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  • Author or Editor: Boris Dralyuk x
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Abstract

Renewed popular interest in the Pinkertonovshchina – pre-Revolutionary, Western-styled detective fiction – invites a closer look at this fascinating phenomenon. An examination of the original serial's reception among young readers holds out clues to the psychological motivations of those who devour popular cultural genres in times of social flux. Memoirs and letters by Valentin Kataev (1897-1986), Leonid Borisov (1897-1972), and Sergei Esenin (1895-1925), who had all experienced the first Pinkerton craze as 10- and 12-year-olds, indicate that these colorful, readily accessible parables of Manichean justice in exotic locales allowed young readers to displace their own anxieties about an all-too-confusing domestic situation in the wake of the 1905 Revolution and the subsequent "Reaction". In this, the Russian Pinkertons of the 1900s and '10s functioned in much the same way as American comic books of the 1940s and '50s – another cheaply priced, fixed-format, violent, and markedly graphic (i.e., visual) genre which captivated young readers during a highly reactionary period in their nation's history.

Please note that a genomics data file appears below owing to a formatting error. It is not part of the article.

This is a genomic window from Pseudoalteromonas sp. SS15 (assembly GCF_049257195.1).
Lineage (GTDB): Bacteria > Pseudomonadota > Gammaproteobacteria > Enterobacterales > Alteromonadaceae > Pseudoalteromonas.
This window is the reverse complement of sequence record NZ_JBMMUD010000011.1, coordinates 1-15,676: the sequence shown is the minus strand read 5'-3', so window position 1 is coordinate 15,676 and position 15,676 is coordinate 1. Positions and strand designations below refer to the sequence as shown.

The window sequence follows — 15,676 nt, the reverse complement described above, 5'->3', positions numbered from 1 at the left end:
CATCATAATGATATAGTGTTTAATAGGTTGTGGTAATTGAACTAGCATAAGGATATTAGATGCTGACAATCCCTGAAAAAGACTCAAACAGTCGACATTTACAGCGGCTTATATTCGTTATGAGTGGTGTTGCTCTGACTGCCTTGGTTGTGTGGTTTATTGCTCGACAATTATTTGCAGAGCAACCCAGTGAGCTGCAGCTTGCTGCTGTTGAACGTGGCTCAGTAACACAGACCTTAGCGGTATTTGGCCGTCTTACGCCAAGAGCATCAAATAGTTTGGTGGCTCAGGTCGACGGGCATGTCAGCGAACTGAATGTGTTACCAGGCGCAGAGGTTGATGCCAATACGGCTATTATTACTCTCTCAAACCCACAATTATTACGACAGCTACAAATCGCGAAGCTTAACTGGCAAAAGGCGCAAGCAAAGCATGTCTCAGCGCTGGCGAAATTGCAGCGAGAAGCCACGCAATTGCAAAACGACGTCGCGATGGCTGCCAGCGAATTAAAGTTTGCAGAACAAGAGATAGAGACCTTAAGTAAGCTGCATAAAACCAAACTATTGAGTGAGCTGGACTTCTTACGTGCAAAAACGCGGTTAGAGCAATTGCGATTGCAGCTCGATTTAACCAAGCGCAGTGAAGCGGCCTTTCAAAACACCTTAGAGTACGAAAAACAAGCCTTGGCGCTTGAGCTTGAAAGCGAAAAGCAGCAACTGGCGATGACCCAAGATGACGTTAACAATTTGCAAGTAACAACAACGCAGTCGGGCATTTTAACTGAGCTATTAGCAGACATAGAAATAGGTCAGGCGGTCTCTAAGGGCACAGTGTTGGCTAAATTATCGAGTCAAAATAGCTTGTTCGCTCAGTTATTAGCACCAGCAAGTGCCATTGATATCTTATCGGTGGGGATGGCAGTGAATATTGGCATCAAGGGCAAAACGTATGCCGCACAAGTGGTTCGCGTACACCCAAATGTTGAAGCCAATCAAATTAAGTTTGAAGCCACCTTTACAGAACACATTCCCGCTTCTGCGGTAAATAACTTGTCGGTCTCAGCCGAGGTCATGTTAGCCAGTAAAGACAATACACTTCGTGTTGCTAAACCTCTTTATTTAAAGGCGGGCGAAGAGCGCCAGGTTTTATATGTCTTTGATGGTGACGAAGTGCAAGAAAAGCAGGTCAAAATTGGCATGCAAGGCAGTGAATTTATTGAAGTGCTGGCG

In: Russian History
In: Western Crime Fiction Goes East
In: Western Crime Fiction Goes East
In: Western Crime Fiction Goes East
In: Western Crime Fiction Goes East
In: Western Crime Fiction Goes East
In: Western Crime Fiction Goes East
In: Western Crime Fiction Goes East
In: Western Crime Fiction Goes East
In: Western Crime Fiction Goes East